Miller votes against measure
Councilmember Louise Miller, in whose district the developments would be built, believes the FCC designation was meant to recognize the needs of rural towns, such as Carnation, Duvall, and North Bend, to allow some growth for the future expected populations they'd need to take care of.
"It was the growth management committee's choice to go with the FCC designation as one of the options given in the remand," said Miller. "The county had already decided not to use the FCC designations."
Miller said she disliked the fact that all of the remand issues were addressed in one ordinance, as she supported some of the amendments to the ordinance regarding other issues in the county, but voted against the FCC designation. "We drew our urban/rural line much farther west than these properties," Miller said.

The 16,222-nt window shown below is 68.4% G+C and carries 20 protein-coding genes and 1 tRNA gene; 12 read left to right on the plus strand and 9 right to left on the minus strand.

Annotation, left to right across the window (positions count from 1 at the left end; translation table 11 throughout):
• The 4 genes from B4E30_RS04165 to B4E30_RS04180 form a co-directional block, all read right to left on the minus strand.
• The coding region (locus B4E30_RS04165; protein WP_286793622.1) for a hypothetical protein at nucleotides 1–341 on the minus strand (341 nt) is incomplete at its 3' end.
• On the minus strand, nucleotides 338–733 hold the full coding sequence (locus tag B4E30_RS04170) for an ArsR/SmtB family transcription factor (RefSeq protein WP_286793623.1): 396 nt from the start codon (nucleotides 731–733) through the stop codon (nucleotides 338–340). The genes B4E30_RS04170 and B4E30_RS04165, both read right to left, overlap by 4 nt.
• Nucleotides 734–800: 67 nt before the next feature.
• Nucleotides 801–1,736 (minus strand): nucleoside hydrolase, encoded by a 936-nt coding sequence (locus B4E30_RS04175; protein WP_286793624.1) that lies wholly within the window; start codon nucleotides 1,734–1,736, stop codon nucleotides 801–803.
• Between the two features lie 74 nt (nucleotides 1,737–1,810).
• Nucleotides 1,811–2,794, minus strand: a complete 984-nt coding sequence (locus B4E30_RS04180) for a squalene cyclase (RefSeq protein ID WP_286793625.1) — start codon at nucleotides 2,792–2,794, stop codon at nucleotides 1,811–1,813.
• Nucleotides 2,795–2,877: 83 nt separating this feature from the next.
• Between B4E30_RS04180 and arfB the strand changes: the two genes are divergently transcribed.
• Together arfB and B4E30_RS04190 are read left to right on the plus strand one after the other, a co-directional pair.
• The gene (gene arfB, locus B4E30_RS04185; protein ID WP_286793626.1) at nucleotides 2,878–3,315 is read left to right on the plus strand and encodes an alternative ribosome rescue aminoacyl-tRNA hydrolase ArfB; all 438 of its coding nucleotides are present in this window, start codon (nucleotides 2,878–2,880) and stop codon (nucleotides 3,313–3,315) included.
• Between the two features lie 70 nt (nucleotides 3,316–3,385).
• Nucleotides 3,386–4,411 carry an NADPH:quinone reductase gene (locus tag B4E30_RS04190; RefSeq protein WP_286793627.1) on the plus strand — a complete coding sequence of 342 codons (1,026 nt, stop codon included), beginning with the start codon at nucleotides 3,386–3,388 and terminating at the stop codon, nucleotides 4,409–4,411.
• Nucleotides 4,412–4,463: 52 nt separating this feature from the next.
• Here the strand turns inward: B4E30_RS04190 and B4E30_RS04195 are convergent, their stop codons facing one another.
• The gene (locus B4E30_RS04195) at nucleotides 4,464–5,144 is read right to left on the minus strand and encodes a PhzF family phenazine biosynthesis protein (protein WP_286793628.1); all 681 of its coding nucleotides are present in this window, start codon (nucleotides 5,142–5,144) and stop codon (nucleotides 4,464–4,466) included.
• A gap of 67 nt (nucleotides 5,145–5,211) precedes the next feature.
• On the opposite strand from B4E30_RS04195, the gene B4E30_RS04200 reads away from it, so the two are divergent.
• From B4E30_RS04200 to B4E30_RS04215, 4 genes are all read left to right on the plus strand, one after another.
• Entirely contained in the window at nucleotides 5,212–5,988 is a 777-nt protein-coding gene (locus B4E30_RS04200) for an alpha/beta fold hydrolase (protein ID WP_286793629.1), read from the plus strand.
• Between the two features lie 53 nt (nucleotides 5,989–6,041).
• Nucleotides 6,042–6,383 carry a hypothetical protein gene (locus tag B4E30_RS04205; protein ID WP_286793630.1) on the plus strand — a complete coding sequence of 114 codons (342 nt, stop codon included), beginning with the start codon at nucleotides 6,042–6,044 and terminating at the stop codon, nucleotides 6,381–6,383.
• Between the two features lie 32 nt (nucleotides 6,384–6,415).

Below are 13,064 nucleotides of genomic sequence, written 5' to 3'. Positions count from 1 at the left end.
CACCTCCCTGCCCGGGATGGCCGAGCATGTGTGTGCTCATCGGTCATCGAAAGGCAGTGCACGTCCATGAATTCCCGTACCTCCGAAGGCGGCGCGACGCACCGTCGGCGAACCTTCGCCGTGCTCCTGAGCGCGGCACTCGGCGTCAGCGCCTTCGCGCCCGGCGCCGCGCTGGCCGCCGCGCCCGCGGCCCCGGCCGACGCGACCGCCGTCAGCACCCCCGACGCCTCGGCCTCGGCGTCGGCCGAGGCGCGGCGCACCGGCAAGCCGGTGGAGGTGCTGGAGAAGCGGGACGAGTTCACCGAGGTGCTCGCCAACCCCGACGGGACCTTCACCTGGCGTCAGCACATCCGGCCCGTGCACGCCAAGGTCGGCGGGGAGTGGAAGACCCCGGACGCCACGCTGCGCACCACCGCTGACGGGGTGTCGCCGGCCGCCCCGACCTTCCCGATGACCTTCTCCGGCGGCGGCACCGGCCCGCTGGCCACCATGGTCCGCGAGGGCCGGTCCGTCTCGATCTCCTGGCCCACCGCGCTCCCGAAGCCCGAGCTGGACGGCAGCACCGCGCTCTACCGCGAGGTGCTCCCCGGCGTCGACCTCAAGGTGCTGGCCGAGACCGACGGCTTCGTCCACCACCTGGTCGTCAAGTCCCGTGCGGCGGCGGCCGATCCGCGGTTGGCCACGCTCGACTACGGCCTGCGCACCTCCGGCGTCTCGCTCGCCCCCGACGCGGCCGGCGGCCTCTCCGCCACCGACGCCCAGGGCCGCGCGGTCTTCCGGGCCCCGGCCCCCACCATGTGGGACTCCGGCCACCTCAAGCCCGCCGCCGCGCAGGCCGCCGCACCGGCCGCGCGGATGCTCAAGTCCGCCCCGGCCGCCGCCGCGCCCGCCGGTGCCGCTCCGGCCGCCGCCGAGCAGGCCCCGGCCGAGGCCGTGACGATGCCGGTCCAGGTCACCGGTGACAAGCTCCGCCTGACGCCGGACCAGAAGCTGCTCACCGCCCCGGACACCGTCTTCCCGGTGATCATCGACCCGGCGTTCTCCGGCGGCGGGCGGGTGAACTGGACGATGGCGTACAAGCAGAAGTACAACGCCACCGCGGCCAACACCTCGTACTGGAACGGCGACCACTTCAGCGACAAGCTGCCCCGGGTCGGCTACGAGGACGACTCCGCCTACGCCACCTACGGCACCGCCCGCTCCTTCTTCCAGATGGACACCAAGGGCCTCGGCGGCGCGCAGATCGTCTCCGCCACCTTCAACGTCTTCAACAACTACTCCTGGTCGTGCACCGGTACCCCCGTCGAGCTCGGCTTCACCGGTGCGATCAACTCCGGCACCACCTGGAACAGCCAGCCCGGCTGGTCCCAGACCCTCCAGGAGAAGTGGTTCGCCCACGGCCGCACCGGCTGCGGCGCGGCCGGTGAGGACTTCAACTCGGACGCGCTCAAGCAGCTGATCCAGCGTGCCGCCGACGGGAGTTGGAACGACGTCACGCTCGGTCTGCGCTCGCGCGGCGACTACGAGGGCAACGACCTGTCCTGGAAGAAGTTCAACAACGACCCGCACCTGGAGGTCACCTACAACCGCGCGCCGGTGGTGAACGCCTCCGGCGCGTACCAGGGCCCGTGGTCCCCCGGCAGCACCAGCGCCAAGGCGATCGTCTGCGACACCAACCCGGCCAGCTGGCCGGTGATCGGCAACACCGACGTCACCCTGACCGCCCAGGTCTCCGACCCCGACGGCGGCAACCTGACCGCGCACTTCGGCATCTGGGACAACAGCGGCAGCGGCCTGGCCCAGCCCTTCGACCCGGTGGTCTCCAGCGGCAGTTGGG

Miller asked legal staff whether the one-acre alternatives at the Blakely Ridge site were vested. Friends of the Law has maintained that the one-acre alternative in the Blakely Ridge environmental impact statement is invalid. Chuck Maduell, senior deputy prosecuting attorney with the county, gave his opinion that the one-acre plats are vested as of1988.
Blakely Ridge and Northridge plan to develop only portions of their urban designated sites, combining for 3,750 units, 8,203 people, and 5,441 jobs. The Bear Creek Community Plan allows for future development up to 7,812 units, 17,734 people, and 6,879 jobs.
The Growth Management Hearings Board is expected to hold a hearing within the next month to determine whether the county's decision complies with the remand order.